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CYCLING PERFORMANCE TIPS

"Knowledge is the key to improving your cycling performance."

- CPT mission statement -

Fitness Clubs Boiling Springs SC

Fitness clubs offer group exercise classes, small group training, personal training and more. Read on to learn more information on fitness clubs in Boiling Springs that give access to fitness classes for kids and fitness equipment, as well as advice and content on swimming classes and yoga classes.

Bulldog Boxing Gym
(864) 909-4842
3565 Boiling Springs Road
Spartanburg, SC
 
Anytime Fitness
(864) 266-0341
3621 Boiling Springs Rd
Boiling Springs, SC
 
Fitness Edge Studio
(864) 599-6639
4210 Highway 9
Spartanburg, SC
 
Curves Chesnee SC
718-B S. Alabama Avenue
Chesnee, SC
Programs & Services
Aerobics, Body Sculpting, Cardio Equipment, Cardio Equipment, Circuit Training, Group Exercise Studio, Gym Classes, Gym Equipment, Gym Sports, Silver Sneakers, Zumba

Data Provided By:
Holly Springs Baptist Church Gym
(864) 801-8989
251 Hannon Road
Inman, SC
 
Innocent Dance Studio
(864) 978-0224
1113 Springfield Road
Boiling Springs, SC
 
Anytime Fitness Boiling Springs, SC
(864) 266-0341
3621 Boiling Springs Rd
Boiling Springs, SC
Programs & Services
24-hr Operations, Cardio Equipment, Circuit Training, Elliptical Trainers, Free Weights, Parking, Personal Training, Spinning, Stair Climber, Stationary Bikes, Treadmill, Weight Machines

Data Provided By:
Crossfit Spartanburg
(864) 444-1729
330 Tenosha Drive
Spartanburg, SC
 
Curves Spartanburg/Inman SC
5545 Highway 9, Ste. D
Inman, SC
Programs & Services
Aerobics, Body Sculpting, Cardio Equipment, Cardio Equipment, Circuit Training, Group Exercise Studio, Gym Classes, Gym Equipment, Gym Sports, Silver Sneakers, Zumba

Data Provided By:
Inman Health & Fitness
(864) 472-8515
185 Land Grant Rd
Inman, SC
 
Data Provided By:

Infections, the Immune System, and Cycling

 



Being in shape and remaining physically active are usually considered synonomous with staying healthy, so at first this section may seem out of place. However, as in all sports, bicycling has the potential for negative health impacts as well. These include general risks associated with all vigorous and prolonged exercise as well as cycling specific injuries. And because of the varied ecosystems one can explore on a bicycle, infectious diseases are a hazard as well.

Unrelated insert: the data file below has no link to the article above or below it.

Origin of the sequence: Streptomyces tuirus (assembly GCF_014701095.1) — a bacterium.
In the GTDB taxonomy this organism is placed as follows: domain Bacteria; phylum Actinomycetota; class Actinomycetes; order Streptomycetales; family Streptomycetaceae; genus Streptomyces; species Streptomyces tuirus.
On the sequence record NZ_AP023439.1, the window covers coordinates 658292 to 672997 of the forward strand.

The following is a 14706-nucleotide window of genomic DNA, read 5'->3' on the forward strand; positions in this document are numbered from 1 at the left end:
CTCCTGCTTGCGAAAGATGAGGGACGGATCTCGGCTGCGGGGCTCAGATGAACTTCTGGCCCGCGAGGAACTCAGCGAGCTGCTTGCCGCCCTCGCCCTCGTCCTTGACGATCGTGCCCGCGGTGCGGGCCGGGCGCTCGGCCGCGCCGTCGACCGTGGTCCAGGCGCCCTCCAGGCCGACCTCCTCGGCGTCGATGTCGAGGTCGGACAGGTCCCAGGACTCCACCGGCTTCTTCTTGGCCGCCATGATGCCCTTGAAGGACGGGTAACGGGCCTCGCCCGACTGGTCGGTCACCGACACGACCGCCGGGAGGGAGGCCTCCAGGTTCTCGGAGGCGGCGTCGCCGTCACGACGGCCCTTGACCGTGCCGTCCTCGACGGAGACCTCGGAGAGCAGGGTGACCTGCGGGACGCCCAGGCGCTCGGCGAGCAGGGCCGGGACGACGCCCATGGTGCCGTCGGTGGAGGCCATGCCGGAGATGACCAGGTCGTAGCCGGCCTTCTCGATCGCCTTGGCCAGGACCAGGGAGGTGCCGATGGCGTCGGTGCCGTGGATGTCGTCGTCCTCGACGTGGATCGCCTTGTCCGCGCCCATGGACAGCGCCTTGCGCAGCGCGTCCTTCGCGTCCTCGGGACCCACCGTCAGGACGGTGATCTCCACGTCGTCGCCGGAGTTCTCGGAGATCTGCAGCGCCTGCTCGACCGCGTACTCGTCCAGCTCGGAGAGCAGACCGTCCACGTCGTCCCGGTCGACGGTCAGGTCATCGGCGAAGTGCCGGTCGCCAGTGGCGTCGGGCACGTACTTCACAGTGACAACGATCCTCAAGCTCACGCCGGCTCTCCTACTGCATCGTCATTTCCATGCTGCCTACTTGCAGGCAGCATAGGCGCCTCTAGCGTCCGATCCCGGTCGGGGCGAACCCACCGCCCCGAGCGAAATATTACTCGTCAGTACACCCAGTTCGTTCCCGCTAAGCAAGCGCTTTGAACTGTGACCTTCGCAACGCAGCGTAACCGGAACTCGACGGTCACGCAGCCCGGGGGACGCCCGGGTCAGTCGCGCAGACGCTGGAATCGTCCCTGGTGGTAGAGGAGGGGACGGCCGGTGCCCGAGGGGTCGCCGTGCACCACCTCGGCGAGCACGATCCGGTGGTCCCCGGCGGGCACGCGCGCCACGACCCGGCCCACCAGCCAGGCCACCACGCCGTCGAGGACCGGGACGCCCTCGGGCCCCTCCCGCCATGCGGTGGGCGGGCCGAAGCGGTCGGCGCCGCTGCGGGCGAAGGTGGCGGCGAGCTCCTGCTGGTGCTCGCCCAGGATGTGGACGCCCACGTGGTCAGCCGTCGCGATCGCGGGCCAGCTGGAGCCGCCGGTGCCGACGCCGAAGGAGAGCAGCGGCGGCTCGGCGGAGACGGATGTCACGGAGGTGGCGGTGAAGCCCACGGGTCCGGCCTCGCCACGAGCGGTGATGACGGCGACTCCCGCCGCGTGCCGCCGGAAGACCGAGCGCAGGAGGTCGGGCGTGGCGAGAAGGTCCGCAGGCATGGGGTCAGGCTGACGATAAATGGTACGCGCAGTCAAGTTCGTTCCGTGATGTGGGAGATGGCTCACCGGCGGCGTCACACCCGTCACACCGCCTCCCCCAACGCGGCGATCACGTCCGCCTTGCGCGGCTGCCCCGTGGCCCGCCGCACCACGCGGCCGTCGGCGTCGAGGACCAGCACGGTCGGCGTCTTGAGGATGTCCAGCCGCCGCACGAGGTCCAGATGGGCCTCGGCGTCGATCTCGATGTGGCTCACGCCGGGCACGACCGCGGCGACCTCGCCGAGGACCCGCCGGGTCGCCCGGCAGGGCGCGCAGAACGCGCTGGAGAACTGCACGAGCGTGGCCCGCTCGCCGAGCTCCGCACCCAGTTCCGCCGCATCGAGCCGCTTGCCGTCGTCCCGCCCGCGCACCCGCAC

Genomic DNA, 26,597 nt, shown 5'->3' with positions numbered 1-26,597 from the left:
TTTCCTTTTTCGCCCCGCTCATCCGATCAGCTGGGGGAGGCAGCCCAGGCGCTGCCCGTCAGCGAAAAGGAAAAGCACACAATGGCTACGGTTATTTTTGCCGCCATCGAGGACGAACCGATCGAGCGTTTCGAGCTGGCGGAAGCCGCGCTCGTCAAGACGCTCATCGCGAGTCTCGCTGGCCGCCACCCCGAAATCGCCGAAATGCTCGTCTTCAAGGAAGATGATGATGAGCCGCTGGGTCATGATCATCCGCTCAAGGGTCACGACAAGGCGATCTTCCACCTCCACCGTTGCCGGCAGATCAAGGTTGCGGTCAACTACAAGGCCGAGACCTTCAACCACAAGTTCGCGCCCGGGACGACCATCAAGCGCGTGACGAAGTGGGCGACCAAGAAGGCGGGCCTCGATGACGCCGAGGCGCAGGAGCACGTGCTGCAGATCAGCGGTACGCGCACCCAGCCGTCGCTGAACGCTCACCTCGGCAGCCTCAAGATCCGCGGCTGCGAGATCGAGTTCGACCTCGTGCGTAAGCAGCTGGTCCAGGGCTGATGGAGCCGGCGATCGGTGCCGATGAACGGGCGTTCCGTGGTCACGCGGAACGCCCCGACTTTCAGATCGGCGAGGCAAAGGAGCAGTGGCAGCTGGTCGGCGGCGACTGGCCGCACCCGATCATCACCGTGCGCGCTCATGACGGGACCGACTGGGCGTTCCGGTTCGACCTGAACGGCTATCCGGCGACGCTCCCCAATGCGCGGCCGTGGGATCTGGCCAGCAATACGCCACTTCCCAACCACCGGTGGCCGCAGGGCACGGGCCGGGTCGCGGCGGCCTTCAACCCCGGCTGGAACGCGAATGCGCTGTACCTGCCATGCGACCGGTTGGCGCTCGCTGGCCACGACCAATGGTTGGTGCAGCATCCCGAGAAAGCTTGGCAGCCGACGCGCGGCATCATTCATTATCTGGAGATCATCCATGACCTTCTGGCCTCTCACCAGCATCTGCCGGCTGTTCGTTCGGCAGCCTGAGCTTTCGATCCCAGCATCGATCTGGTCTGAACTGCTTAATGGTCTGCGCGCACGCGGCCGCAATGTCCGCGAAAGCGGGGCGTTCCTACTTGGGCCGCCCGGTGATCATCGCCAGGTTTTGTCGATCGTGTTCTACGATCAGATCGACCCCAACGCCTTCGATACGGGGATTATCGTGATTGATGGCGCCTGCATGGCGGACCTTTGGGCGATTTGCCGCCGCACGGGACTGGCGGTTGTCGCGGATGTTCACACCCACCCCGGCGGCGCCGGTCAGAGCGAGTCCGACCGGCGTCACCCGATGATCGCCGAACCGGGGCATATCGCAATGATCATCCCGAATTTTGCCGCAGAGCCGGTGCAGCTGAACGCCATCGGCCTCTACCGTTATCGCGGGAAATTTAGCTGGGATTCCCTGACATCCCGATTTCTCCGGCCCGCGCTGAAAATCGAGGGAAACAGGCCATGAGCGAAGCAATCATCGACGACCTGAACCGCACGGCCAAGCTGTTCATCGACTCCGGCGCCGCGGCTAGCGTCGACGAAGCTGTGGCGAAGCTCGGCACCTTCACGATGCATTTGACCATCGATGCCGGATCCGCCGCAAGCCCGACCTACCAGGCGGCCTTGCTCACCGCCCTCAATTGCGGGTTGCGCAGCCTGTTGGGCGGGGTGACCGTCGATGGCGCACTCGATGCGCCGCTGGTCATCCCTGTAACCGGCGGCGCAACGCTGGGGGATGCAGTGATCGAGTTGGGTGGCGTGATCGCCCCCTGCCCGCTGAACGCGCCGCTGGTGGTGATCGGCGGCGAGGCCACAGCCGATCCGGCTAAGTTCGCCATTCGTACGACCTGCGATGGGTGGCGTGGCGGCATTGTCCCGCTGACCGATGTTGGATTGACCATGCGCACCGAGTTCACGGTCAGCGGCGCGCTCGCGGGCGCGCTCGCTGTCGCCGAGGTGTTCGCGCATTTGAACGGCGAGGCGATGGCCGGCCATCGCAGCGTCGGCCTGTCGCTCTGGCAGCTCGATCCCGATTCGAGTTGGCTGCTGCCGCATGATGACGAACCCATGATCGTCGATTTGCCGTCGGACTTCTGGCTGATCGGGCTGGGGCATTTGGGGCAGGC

HEALTH BENEFITS OF EXERCISE

There is little question that aerobic exercise for 20 to 30 minutes, four times a week improves cardiovascular health and decreases cardiac disease. The only question is "how much is enough"? One recent study of 1000 middle aged men followed for 11 years demonstrated that those who burned fewer than 800 Calories a week in leisure activity (equal to 20 miles of cycling) were 3 1/2 times more likely to have died of a heart problem than those men who expended 2100 Calories per week in aerobic exercise (approximately 50 cycling miles).

Although cardiovascular disease is mentioned most often, there are many other health benefits of regular exercise. Various long term studies have indicated a decrease in cancer rates - one analysis of exercise and breast cancer suggests that recreational physical activity alone decreases a woman's chance of developing the disease - as well as an improvement in mental health and a decrease in depression.

IMMUNE SYSTEM

The immune system consists of a complex, interactive grouping of cells, hormones, and other molecular modilators that defend the body from the invasion of foreign cells - whether it be infectious organisms such as viruses or bacteria, or abnormal cells such as cancer cells. Moderate aerobic activity is felt to have a beneficial effect (compared to a sedentary lifestyle) while overtraining and exercise to exhaustion (a marathon for example) are felt to be detrimental - a "J" shaped curve if one graphed out infection rates versus intensity of exercise. This can be a particular problem in the fall and winter months when respiratory infections are more common as people congregate in enclosed areas at work and in school.

A study of upper respiratory tract infections (URTI) in athletes nicely supports this contention. A recent study by Matthews et al demonstrated a 20% reduction in URTIs in a group of regular, moderate exercisers. In contrast, a study in a group of marathoners (an example of exercising to exhaustion) did demonstrate a significant increase, a 13% incidence of URTIs in the week following the event compared to 2% in the comparison group that enrolled but did not compete.

Is it possible to identify why extreme exercise has this neative effect? Although significant changes in the level and functional activity of immune system parameters have been observed in athletes, investigators have had little success in linking these to a higher incidence of infection ...

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